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FAA Makes Progress with NextGen

The FAA is making progress with the modernization of the National Airspace System through its NextGen initiative. A recently released report disclosed that 354 WAAS LPV approaches were added nationwide in 2011. As long as you have a WAAS-capable GPS receiver, you now have a lot more options when the weather is less than CAVU, with access to nearly 2,800 precision approaches at 1,420 airports around the country that allow you to fly down to minima as low as 200 feet.

Automatic Dependent Surveillance-Broadcast (ADS-B) implementation also appears to be progressing quickly. By the end of last year, 300 ADS-B stations had been enabled around the country. Full ADS-B implementation with 700 stations is expected by early 2014. So if you’re thinking of picking up the new Stratus system recently announced by Sporty’s and ForeFlight, you’ll likely get coverage in most places you fly very soon, if you don’t already. By 2020, you will need to get a panel mounted ADS-B unit in order to fly in certain airspace, including Class A, B and C. However, the Stratus unit won’t qualify since it does not provide ADS-B Out signals.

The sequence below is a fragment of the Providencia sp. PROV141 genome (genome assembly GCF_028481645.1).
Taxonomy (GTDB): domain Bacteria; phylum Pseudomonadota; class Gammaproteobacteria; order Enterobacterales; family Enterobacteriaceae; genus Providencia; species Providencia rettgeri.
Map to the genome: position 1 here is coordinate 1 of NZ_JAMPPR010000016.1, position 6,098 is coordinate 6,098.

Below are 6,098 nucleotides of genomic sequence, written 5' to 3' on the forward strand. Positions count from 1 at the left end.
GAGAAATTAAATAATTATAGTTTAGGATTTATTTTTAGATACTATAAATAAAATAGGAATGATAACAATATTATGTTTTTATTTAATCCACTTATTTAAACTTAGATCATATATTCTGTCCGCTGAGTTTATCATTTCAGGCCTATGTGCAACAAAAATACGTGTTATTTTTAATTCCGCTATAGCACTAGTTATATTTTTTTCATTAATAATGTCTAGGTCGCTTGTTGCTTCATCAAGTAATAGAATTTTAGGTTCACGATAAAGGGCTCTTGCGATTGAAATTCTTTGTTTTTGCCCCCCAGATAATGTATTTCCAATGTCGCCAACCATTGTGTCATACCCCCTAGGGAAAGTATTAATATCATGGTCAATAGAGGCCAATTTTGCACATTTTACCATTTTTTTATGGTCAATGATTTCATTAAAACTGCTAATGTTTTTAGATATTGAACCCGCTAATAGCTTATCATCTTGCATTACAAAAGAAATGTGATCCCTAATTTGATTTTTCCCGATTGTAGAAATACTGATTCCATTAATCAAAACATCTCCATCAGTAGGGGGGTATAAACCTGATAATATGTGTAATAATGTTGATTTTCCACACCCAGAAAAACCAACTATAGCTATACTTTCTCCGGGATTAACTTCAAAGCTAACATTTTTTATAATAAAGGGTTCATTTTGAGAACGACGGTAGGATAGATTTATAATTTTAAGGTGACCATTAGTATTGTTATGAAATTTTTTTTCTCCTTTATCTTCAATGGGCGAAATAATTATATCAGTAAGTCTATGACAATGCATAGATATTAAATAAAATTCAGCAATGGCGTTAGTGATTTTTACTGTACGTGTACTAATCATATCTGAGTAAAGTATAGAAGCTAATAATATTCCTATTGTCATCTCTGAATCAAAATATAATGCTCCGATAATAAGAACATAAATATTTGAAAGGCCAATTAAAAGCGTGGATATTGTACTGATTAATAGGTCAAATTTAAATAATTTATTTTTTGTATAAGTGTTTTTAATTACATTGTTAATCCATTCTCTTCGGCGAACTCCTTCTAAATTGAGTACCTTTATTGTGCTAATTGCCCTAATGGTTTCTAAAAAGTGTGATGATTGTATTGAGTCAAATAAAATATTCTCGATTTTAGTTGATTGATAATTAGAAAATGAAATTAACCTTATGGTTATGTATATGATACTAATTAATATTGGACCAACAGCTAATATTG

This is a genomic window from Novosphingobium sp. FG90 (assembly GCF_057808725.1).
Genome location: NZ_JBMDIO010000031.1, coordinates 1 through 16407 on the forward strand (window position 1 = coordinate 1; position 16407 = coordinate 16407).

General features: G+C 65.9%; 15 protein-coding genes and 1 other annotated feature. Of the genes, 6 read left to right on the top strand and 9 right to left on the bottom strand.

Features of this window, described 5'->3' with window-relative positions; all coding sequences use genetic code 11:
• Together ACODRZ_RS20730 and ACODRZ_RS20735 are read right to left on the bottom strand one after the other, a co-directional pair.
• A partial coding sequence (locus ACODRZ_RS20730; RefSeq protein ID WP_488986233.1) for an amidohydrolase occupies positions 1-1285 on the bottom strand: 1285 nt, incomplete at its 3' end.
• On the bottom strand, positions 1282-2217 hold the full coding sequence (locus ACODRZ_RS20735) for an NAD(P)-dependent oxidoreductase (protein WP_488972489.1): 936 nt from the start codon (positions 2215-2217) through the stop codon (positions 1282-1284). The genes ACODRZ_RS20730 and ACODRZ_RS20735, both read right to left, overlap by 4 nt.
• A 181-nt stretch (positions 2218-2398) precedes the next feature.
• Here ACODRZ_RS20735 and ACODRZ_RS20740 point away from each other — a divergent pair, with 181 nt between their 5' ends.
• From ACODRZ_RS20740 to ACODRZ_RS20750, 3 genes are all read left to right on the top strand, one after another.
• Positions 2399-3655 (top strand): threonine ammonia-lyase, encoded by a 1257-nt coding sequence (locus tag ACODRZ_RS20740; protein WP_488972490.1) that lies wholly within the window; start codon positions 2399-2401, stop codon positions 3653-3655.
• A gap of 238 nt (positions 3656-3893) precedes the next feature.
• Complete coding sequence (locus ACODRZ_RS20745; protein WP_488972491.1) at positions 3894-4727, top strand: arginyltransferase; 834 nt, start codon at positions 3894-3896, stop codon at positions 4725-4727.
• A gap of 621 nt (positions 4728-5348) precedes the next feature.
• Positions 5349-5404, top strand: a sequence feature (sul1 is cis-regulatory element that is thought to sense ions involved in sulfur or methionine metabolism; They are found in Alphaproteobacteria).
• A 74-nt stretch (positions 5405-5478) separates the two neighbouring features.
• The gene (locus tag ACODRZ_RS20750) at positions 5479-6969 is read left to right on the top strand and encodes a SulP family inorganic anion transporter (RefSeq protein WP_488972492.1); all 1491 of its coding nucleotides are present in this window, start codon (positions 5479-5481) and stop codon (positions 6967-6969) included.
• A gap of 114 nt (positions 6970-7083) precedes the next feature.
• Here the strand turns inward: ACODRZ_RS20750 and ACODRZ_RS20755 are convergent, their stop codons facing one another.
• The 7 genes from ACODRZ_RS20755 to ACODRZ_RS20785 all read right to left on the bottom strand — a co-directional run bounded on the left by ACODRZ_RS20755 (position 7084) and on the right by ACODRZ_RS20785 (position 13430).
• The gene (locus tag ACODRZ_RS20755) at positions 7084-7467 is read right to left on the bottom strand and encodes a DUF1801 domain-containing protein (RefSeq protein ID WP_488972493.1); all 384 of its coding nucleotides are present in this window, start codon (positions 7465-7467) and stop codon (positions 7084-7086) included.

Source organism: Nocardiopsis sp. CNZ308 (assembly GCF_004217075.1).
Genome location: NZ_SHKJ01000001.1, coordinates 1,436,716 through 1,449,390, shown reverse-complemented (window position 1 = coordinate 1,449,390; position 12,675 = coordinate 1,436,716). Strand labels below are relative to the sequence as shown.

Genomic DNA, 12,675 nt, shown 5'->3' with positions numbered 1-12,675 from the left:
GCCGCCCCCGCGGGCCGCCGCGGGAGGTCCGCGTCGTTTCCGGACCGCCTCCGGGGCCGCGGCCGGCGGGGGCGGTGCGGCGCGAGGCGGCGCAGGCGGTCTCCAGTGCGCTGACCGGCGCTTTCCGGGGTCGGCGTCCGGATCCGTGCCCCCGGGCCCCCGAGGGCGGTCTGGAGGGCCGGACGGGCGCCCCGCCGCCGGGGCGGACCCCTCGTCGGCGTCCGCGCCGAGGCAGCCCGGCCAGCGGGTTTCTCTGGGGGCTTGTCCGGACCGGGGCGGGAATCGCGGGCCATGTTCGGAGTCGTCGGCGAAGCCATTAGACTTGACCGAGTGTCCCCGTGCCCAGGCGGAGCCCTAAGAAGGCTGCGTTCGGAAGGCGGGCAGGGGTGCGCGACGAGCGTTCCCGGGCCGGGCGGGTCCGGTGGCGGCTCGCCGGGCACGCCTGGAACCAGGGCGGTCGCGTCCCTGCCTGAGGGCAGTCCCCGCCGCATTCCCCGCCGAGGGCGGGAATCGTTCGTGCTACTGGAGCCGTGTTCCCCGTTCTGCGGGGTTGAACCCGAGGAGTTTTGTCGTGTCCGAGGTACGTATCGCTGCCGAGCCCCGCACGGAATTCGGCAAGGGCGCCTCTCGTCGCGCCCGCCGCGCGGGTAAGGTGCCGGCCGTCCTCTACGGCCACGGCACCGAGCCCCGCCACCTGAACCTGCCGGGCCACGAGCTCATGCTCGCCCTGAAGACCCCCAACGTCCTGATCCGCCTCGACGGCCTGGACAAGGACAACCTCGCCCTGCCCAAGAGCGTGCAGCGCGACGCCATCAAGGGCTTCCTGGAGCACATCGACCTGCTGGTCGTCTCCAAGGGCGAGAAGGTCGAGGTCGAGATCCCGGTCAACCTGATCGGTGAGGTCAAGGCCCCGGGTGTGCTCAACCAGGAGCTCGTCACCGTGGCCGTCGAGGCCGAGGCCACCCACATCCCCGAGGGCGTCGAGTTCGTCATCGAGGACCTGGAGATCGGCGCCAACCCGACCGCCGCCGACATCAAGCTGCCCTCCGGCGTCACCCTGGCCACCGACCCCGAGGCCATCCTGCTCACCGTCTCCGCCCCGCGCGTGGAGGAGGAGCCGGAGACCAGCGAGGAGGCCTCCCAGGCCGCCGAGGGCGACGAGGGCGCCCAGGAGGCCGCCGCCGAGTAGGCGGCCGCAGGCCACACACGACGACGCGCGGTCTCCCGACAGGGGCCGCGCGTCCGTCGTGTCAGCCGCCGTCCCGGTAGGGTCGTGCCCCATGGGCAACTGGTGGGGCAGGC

The environmental initiatives within NextGen also saw progress in 2011 with the ASTM approval of Hydroprocessed Esters and Fatty Acids (HEFA) jet biofuel. An increasing number of airlines as well as a growing percentage of airplanes flown by the U.S. Air Force and Navy are now using biofuels. However, since the biofuel technology is quite new, the product is more expensive than traditionally refined fuels. But as production becomes more efficient, the prices should come down.
source:May 08, 2012 Flying